My Stack unit is a bit on the odd side and requires a pulse amplifier and a little math. I had to push the car forward one full revolution of the tires and measure the number of pulses. Then using the length of one tire rotation I was able to calculate the number of pulses per mile and enter that into the Stack unit; a bit more lengthy, but equally effective.
Now, for you interior purists who just can’t live without your factory speedometer, you are in luck. You have two options. The first is to replace the tail shaft with one that allows for a mechanical input such as the ones from ShiftWorks. The other option is to run a Cable-X system. This converts the pulses from the transmission into mechanical movement. It’s a simple three-wire setup that can be hidden under the dash.
Throwout Bearing Spacing
I had difficulty setting the correct throwout bearing clearance when mating the T56 to my LS3 combo. The clutch and the bearing must have 0.200 inch of clearance between them. If the clearance is too great, the throwout bearing extends too far and causes premature wear. On the other hand, if the clearance is less than this spec, the clutch disengages. This causes slippage in the clutch and effectively makes it seem as if you’re riding the clutch, even when your foot is off the pedal.
Aftermarket spacers can be used to attain the correct clearance. Most speed catalogs, such as Jegs and Summit Racing, sell spacers and shims in various packs starting around $20. This is typically a bigger deal when purchasing an aftermarket bearing or a rebuilt one, as the tolerances are most likely not the same as factory stock.
The Tremec T56 Magnum variant of the standard T56 is able to handle upward of 700 ft-lbs of torque while the stock T56 is typically rated at 450 hp and 450 ft-lbs of torque. The Magnum has a very short shifter throw with a very sharp engagement in the syncros when the shifter is maneuvered. The Magnum is roughly the same size as the T56 and looks very similar; it is a bit longer, almost 2 inches in overall length, so you have to shorten your driveshaft. The Magnum has two different gear sets: 2.66 or 2.97 first gear. I decided that the 2.97 first gear was more optimal for this application and for auto-crossing where the courses seem to be tighter and it allows me to dig out of the hole just that much more quickly. The two overdrives are another bonus (just as the stock T56 provides), so in my world it’s the best of both.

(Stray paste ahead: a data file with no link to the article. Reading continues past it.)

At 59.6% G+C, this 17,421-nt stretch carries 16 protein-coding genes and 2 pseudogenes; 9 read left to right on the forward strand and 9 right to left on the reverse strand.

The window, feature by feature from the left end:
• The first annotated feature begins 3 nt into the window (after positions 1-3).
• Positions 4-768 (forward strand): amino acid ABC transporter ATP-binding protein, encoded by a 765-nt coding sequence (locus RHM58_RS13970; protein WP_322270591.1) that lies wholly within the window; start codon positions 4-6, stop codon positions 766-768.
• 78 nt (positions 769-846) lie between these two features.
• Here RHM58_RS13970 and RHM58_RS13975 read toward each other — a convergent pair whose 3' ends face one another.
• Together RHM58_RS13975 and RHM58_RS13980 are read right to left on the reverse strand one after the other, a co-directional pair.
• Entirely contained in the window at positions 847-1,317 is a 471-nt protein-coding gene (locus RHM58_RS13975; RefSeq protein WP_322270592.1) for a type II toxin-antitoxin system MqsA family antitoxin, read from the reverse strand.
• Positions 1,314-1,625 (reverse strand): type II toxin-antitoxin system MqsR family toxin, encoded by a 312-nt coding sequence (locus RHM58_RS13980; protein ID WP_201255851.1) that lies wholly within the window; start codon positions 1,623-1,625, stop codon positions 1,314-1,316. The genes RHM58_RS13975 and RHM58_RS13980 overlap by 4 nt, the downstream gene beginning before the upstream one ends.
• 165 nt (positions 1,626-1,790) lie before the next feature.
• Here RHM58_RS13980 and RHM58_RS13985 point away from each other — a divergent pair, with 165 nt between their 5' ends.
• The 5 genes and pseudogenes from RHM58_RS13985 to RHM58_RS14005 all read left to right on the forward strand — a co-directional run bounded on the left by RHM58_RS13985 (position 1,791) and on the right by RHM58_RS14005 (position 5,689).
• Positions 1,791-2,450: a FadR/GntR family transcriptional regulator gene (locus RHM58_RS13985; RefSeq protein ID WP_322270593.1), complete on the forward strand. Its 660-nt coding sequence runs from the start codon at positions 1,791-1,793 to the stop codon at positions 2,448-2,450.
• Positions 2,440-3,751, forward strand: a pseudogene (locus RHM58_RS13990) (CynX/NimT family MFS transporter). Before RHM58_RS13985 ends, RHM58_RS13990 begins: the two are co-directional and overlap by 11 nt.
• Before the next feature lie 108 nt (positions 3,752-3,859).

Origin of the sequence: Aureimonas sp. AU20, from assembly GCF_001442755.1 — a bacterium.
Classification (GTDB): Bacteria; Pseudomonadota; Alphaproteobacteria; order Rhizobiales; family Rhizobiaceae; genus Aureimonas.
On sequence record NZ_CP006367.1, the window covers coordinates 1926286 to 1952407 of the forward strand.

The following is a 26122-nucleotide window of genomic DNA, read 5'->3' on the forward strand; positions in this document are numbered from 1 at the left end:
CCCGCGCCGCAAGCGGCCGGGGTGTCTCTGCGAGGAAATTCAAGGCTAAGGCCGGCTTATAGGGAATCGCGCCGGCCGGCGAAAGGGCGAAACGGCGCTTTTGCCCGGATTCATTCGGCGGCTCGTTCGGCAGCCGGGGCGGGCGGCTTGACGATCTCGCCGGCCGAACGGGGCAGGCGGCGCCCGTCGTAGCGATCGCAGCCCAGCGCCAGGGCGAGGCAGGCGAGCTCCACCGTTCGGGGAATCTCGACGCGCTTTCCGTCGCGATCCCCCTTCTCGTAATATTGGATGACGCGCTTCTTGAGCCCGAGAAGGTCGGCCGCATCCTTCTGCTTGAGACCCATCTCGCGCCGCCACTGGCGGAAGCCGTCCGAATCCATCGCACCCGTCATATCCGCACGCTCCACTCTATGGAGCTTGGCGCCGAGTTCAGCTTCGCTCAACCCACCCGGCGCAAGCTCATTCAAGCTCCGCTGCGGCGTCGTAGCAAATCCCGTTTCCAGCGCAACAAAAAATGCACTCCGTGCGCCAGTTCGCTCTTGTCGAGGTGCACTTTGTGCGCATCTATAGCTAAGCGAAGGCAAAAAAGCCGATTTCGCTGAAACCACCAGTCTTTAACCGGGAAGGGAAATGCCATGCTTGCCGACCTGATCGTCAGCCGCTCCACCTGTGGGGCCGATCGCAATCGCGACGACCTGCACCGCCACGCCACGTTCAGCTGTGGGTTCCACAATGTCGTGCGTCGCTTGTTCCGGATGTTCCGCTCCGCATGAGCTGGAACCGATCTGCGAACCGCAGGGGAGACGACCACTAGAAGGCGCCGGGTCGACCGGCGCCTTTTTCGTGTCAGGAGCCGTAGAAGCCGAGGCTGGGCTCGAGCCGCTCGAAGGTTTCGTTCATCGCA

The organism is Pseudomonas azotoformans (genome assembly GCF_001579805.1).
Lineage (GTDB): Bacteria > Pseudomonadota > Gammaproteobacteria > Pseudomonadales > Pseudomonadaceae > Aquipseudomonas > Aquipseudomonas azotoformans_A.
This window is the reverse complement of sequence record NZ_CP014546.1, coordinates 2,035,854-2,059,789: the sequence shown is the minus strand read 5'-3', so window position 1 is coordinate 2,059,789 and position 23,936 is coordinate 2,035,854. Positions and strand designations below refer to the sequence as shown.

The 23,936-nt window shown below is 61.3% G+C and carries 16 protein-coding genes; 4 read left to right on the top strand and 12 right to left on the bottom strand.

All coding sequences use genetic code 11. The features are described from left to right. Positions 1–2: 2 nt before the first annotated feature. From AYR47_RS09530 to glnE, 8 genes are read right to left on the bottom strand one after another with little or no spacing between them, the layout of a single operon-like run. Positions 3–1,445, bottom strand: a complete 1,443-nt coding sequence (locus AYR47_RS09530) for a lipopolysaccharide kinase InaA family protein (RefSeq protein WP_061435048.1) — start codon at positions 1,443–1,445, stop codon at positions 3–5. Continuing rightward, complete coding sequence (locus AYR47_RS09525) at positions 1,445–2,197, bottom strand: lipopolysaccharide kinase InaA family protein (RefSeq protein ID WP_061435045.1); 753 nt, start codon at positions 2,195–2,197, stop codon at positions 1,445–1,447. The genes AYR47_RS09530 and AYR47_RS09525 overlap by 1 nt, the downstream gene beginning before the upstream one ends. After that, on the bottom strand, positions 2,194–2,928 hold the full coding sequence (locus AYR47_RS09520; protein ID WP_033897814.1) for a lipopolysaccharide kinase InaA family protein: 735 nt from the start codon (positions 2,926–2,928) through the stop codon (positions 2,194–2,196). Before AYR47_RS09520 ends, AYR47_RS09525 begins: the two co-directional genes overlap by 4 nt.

The Magnum is a versatile transmission and it has three important design features to note. First is the reversible shifter. It allows for more varied placement of the shifter, which may allow you to reuse the stock shifter location with minimal cutting and prodding. Due to loose tolerances in the manufacturing of F-Bodies in the 1960s and 1970s, you may have to dimple the floorpan with a ballpeen hammer in a couple of places to make sure it fits properly. With my T56 I didn’t have to do this, which is the norm; others may not be so lucky.
Second, the Magnum can use either a mechanical or electric speedo attachment, and this is great news for anyone who wants to run stockstyle mechanical gauges.
Third, the Magnum has provisions for a Ford-style mount or the traditional TH400 GM mount.